His day begins shortly after sunrise, or sooner, if he has a particular place in mind.
Clyde Elmore is out on safari in Africa, looking for his favorite animal to photograph: the cheetah.
“Cheetahs hunt by eye in pastures or open land where the grasses aren’t too high,” says the Davis photographer. “Sometimes, they’ll even get on the hood of the Jeep for a better vantage point, but if they haven’t made a kill in the last two days, then you don’t want to get too close.”
In his 50 years of photography experience, Elmore has photographed on every continent except Antarctica and is bringing his latest exhibit, which runs through Aug. 31, to the Buehler Alumni & Visitors Center at UC Davis.
The exhibit, “Our Great Outdoors,” features selected images of birds, animals and landscapes from Africa and North America. Visitors can be transported from Victoria Falls in Zimbabwe to a moonbow display in Yosemite National Park.
Growing up on a farm in northwest Oklahoma, Elmore always was infatuated with the outdoors. After attending Oklahoma State University and earning a master’s degree in agronomy, he was hired as a farm adviser for UCD where he completed his doctorate in botany.
“The first 38 years of my photographic career were focused on botany,” Elmore says. “(Plants) can be easier to photograph at times than animals, unless it’s windy.”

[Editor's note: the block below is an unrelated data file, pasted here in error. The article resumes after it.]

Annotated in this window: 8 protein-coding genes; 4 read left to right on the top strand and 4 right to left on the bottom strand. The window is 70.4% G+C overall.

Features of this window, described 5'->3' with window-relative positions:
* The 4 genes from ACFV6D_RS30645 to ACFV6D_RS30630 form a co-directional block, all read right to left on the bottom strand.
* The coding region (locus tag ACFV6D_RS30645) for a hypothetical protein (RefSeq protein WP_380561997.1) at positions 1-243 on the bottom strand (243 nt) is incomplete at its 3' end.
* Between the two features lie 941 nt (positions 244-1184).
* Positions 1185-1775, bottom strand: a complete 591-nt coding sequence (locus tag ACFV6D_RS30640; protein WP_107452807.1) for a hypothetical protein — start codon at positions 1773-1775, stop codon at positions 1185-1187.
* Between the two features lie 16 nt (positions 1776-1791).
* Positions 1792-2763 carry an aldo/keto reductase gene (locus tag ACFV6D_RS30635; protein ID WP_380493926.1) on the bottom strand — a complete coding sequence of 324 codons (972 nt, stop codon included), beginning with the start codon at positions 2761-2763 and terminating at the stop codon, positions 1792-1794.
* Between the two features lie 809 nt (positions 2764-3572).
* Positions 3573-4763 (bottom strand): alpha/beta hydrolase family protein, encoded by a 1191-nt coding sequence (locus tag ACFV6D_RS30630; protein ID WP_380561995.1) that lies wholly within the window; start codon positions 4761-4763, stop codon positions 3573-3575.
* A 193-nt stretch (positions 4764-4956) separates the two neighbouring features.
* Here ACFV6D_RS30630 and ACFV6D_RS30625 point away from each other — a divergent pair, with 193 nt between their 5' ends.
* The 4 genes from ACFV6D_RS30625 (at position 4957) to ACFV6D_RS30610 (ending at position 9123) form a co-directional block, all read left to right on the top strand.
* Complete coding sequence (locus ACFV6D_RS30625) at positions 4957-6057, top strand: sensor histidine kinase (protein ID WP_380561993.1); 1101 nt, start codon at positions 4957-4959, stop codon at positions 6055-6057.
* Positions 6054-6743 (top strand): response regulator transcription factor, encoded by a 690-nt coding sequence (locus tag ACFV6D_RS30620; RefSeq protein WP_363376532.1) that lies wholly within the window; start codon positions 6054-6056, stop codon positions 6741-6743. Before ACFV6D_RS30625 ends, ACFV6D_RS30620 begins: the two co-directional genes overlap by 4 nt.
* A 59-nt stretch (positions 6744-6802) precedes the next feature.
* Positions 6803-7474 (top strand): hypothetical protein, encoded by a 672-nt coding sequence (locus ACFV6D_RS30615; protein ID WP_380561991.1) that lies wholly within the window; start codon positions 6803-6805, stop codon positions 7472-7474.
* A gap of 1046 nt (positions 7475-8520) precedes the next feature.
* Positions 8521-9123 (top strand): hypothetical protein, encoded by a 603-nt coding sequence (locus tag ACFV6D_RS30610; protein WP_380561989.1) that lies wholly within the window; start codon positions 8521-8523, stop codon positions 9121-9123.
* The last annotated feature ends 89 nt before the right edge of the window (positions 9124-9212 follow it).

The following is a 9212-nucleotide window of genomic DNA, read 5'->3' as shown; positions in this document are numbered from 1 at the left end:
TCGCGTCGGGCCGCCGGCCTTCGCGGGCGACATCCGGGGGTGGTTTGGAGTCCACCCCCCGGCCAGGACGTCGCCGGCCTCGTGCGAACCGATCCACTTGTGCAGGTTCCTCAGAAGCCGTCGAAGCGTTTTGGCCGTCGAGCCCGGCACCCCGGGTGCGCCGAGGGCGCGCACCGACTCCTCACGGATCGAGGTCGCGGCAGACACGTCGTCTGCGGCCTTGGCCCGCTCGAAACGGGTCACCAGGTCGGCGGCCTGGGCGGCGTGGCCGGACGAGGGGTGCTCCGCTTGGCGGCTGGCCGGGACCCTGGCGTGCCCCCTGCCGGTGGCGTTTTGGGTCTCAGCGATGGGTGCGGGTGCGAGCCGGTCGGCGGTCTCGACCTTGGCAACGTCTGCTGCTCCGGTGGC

In fact, Elmore didn’t even begin incorporating photography into his career until he arrived here at the university.
“I used photography primarily as documentation and for giving presentations through my career,” he says. “I’ve taken many slides of flowers, weeds and all kinds of things. A couple of years before I was going to retire, I decided to spend a lot of time reading to studying up on animals and got into the field.”
Now in his fifth consecutive year mounting an exhibit at the Alumni Center, Elmore was thrilled he was able to return to Africa.
“Tourism is a great part of the economy in Africa and they have some of the best guides in the world,” he says. “They know how to get you close without being too close so the animals are still able to hunt.”
The arid, Saharan terrain from Elmore’s African half of the exhibit can quickly transition to a snowy landscape in the middle of a forest.
“I like working in the winter with animals, primarily because they have a great coat,” he says. “They’re looking their prime plus it gives you all sorts of opportunities for contrast.”
Even with the advent of newer, professional-caliber cameras that are more readily available than ever before, there are still intangible skills Elmore and other photographers can’t teach.
“My philosophy is if you take the right picture in the field, you don’t need to work with Photoshop,” Elmore says. “These photos are pretty much as is, so it just means you spend more time and work getting the image as you want it when it’s ready to present.”
Aside from photographing in Antarctica, Elmore still has one more animal left on his checklist: the brown hyena of South Africa.
“Not too many people get to go on safari and see these animals in person,” Elmore says. “I think of it as a National Geographic of sorts.”
Next on his list: Tanzania in September followed by Vietnam, Cambodia and Laos in December.
“Wherever I am is really my favorite place to be; there are opportunities everywhere.”